HOW SUCCESS AND SERVICE GO HAND IN HAND
A lot of the people in the Law Firm Mentor community are person-to-person, B-to-C service providers who work with what I consider to be the disenfranchised or the less successful, less financially well-to-do members of our society.
I’ve gotten a lot of questions recently about how to best serve that population while taking care of yourself, your family, and creating financial wealth. It’s almost like the idea of helping people who are poor is so foreign to the legal profession, where there’s an assumption that legal work automatically equals affluence, abundance, and financial success. (It’s not true, but that’s what the perception is.) So, the thought then becomes, if I go outside of “serving the rich”, I really can’t make money.
And I’m here to tell you that is absolutely not true. That’s one of the things I love to highlight when I tell my personal story of law firm success. My multi-million-dollar law firm serves the poorest segment of family law litigants in the state of New Jersey and across the country: people who are accused of child abuse and neglect.
I remember when I first started doing that work, people assumed that I did it through the public defender’s office, which I’ve never actually done. I’ve always sourced my own private clients and charged my full hourly rate for that work. The question then becomes: How did I make money with this? Because these aren’t people who can typically afford $500/hr, $300/hr, or whatever the rate may be. And my answer is this: People are motivated to find the money when they truly desire what it is you’re offering.
So, if you find yourself thinking “My clients can’t afford this”, realize it’s more of a mindset issue than a true reality. Even when you’re talking about people on Section Eight housing, welfare recipients, etc., they can be sold to. Yes, it is harder to sell to someone who, on the face of it, can’t afford to write you a check. But it’s not impossible.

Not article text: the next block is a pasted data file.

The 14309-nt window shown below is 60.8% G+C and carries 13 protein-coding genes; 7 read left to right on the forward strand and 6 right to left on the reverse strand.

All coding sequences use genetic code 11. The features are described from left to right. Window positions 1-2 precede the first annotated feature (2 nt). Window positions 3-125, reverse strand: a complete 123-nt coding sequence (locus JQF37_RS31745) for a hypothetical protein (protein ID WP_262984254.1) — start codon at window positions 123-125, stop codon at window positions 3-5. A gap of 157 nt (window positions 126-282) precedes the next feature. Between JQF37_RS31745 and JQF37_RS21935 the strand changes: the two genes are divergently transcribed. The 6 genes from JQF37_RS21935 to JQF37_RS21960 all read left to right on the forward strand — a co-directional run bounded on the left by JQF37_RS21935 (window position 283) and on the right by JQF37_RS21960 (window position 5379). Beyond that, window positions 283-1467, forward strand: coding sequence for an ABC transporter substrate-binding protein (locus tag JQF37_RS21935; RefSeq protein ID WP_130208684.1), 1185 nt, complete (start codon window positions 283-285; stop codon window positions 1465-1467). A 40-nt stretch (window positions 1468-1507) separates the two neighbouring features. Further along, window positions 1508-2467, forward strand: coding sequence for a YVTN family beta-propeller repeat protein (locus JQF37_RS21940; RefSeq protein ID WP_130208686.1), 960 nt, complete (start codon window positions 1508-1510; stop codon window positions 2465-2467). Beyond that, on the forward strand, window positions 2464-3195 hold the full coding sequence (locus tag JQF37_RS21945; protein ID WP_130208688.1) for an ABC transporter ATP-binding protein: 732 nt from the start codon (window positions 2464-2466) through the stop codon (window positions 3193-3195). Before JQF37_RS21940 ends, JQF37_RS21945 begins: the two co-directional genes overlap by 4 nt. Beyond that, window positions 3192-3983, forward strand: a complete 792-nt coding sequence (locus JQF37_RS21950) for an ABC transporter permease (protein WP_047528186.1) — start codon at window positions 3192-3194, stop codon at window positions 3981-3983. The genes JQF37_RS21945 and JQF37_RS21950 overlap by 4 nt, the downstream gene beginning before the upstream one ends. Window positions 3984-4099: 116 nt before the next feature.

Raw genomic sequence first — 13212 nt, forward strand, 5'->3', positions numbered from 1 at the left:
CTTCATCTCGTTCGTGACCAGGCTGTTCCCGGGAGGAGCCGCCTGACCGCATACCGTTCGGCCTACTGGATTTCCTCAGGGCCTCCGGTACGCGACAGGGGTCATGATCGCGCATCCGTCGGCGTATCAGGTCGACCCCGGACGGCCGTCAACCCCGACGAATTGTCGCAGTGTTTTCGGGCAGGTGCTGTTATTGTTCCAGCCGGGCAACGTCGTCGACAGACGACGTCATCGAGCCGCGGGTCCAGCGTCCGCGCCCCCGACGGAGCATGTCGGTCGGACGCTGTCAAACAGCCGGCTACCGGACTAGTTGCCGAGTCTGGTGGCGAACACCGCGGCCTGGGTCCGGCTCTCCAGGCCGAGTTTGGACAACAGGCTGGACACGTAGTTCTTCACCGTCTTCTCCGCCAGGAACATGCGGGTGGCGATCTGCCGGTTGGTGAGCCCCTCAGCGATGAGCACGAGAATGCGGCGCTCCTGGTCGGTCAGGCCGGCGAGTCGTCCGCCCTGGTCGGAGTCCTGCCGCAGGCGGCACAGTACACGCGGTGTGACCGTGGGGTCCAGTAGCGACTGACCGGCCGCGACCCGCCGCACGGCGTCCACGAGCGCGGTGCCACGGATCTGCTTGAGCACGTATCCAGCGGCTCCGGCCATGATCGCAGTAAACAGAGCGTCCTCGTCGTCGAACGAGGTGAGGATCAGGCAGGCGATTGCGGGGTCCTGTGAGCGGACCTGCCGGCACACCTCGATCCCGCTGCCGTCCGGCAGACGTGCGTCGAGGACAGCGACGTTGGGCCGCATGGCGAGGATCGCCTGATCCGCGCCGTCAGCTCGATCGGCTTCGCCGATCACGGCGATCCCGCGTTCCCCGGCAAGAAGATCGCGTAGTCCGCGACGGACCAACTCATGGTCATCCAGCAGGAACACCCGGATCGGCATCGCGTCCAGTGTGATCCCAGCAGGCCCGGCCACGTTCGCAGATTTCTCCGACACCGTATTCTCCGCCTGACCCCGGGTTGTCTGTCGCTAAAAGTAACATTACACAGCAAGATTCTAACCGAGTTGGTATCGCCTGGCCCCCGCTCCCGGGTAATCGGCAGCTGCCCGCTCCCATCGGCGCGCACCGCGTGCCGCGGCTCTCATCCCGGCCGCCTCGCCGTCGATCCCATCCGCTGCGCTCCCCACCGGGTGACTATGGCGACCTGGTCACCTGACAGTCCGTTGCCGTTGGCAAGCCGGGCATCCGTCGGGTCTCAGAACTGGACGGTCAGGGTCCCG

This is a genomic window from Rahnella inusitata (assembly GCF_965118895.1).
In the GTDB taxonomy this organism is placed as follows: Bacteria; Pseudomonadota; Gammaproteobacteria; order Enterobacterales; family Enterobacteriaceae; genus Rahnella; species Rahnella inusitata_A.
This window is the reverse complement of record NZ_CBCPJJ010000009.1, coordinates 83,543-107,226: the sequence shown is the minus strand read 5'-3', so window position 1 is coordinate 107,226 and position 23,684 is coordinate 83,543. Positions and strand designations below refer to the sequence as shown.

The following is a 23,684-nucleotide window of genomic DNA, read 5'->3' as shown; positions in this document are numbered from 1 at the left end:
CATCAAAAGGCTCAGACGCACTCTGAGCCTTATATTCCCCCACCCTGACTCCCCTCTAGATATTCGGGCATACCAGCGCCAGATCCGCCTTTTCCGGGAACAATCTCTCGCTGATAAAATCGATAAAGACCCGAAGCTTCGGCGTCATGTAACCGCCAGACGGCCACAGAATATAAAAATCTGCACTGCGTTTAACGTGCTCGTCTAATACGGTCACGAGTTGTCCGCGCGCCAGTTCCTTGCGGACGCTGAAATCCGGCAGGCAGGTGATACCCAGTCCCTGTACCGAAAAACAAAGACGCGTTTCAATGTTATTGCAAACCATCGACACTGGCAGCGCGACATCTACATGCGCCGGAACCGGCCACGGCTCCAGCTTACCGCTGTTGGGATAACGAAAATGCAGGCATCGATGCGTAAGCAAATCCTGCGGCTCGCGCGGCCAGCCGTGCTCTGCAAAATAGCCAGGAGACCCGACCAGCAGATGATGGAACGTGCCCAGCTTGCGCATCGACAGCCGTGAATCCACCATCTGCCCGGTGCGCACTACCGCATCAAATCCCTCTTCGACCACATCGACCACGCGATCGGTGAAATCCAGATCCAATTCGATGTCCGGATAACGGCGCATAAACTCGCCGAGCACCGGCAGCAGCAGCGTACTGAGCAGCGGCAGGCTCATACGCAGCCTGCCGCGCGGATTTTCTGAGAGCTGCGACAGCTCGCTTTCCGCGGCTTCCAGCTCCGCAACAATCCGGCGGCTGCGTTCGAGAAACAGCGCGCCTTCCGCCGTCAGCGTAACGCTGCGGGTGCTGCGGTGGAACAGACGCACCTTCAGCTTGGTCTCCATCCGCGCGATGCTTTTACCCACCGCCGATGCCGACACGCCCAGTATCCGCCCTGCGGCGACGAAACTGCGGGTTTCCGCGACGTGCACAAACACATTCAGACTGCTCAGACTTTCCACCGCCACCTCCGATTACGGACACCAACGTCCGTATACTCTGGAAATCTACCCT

So now that we’ve established that you CAN make money serving lower income clients, why do so many lawyers still resist the idea of charging those clients what they’re worth? What is so appealing about giving from an empty well? Usually, it boils down to the belief that pursuing wealth, abundance, and financial success is incompatible with someone who gives back to their communities.
So today, let’s talk about how to create a reality in which BOTH can be true.
3 KEYS TO SERVING FROM ABUNDANCE
If you want to serve a population of people who are less financially successful, there are three primary considerations you must keep in mind to get to a place of financial abundance.
1. You have to put your mask on first.
We have all heard the in-flight safety speech: If the cabin loses pressure, put your mask on first before helping someone else. Makes sense, right? You’re no good to anyone if you’re not breathing.
The same very much holds true in your business. You are not your best self if you are broke. There is an unfortunate deification that we have with poverty. There almost seems to be this mindset that says not only is it righteous to be poor, but it is negative and detrimental to be rich because then you can’t be a good person.